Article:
VietNamNet Bridge – Director of the province’s Education and Training Department Nguyen Minh Luan told media at a press briefing that the dismissal would follow a roadmap and not be carried out en masse as reported earlier.
Director of the province’s Education and Training Department Nguyen Minh Luan told media at a press briefing that the dismissal would follow a roadmap and not be carried out en masse as reported earlier.— Photo vov.vn
Luan also said some of the laid-off teachers would be re-hired because the province still lacked qualified teachers.
It was reported that more than 1,400 teachers in Mekong Delta province of Ca Mau were facing dismissal as the province wants to reduce the number of branches of schools, according to local education authority.
The announcement of dismissal plans caused anxiety amongst teachers as they learned they were to be laid off mere weeks before the new school year begins.
However, this was part of a province’s scheme carried out since May 2018 aiming to reduce the number of schools’ branches from current 606 branches to 246 in the next three years.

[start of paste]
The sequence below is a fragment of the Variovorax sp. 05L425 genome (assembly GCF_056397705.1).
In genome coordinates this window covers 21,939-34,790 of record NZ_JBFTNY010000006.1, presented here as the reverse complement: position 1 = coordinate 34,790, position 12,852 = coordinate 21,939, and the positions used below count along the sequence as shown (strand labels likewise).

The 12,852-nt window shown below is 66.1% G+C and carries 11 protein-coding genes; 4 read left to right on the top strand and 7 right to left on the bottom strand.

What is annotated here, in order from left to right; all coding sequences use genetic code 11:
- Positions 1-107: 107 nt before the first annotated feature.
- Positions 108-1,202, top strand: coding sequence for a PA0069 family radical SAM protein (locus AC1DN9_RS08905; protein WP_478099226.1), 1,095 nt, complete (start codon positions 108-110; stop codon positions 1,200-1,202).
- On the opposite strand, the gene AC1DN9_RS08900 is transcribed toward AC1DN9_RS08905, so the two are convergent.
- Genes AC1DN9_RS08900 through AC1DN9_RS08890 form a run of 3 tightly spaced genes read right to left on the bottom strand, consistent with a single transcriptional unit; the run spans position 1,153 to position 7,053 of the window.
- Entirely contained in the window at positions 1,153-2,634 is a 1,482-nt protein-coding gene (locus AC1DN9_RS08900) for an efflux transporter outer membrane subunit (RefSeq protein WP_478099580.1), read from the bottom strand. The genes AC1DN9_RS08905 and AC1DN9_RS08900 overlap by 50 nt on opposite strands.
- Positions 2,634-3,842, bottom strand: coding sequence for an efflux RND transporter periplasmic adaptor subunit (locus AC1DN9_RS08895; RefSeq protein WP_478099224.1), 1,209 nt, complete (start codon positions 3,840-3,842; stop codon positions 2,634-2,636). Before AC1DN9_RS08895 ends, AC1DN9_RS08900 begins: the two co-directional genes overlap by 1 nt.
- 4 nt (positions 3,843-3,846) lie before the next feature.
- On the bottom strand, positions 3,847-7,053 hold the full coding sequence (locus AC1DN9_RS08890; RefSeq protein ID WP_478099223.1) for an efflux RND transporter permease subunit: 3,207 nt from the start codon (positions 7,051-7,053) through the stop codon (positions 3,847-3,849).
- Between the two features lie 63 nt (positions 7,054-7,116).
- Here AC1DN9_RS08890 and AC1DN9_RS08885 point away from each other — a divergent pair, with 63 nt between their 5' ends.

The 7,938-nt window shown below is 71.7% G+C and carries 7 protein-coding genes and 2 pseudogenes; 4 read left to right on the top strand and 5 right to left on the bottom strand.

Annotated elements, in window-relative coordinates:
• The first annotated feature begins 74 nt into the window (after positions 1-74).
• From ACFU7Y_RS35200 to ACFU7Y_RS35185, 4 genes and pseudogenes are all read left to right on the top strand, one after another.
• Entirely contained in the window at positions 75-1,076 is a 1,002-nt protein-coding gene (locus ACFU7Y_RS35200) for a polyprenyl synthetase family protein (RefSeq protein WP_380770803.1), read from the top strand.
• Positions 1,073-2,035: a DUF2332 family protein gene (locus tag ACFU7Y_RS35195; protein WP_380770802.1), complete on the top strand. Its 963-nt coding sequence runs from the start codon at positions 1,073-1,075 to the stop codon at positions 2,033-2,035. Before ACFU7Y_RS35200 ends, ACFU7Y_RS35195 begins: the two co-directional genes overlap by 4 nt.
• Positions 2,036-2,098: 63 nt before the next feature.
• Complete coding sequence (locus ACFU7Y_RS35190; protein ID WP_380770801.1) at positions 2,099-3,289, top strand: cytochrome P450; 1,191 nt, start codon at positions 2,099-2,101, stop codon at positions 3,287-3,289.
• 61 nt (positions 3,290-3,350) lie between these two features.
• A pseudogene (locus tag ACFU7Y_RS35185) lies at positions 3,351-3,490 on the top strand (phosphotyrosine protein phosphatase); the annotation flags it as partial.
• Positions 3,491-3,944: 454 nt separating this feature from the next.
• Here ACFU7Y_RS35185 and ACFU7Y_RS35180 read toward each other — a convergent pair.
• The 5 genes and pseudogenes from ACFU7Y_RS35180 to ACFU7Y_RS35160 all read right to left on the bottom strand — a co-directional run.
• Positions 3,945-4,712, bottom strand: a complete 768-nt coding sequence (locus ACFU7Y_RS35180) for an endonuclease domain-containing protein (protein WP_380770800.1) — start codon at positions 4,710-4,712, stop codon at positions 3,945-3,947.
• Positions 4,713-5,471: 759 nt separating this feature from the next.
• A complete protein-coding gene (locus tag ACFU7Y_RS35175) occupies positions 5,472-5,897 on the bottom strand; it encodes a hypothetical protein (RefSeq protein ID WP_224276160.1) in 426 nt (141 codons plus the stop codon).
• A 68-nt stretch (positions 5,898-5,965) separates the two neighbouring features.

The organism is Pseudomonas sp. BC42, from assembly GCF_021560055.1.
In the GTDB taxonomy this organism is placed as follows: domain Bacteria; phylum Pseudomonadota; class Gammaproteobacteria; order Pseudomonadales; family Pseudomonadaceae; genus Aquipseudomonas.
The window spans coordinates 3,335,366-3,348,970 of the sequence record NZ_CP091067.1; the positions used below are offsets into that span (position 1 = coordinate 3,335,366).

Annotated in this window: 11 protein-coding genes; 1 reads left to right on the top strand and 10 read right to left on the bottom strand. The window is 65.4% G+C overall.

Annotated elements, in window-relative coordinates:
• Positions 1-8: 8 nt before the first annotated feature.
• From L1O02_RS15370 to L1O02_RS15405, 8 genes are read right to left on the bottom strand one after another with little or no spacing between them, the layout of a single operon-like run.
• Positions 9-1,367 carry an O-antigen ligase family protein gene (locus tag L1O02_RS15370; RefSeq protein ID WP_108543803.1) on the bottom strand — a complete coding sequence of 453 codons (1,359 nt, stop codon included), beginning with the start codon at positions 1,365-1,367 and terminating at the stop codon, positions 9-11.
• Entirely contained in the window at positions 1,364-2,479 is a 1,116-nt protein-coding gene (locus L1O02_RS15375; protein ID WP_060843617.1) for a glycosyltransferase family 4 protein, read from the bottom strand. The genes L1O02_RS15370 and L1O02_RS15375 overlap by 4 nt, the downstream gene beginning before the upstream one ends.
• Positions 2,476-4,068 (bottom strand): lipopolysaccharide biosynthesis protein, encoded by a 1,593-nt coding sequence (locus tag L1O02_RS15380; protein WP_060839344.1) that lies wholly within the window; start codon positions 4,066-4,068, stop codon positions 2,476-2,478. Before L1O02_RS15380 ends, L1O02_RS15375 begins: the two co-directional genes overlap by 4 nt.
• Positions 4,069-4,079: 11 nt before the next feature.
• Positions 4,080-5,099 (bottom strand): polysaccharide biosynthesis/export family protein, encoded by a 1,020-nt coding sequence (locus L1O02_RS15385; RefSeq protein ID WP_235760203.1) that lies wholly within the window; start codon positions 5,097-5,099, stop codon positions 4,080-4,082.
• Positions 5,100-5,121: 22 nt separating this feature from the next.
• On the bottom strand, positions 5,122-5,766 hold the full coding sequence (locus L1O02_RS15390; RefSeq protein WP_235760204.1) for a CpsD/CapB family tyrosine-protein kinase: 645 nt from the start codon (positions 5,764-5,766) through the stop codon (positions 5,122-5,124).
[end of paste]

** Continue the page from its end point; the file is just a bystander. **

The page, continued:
Chairman of the province People’s Committee Nguyen Tien Hai said that previously, branches of schools were built to help relieve parents’ burdens in sending their children to school due to improper roads and a dense canal system in the province.
“As local transport system is improved, school branches should be removed,” he said, adding that the removal would also help reduce staff and therefore, public spending on them.
Since May, local authorities have found more than 1,400 teachers were employed unlawfully as their short-term contracts were signed by school managers or district education divisions without approval from the provincial education department and province People’s Committee.
Those teachers make up the majority subject to dismissal.
Director of the province’s Finance Department Doan Quoc Khoi said that according to Education and Training Ministry regulations, there should be a maximum 35 students in a class in primary school and 45 students per class in secondary schools and high schools but in parts of Ca Mau, schools deliberately reduced the number of students per class and as a result they needed more teachers.
With the number of students in the province, it needed about 12,000 teachers but in fact, employed more than 13,000.
Khoi said that for years, the province’s budget struggled to pay teachers.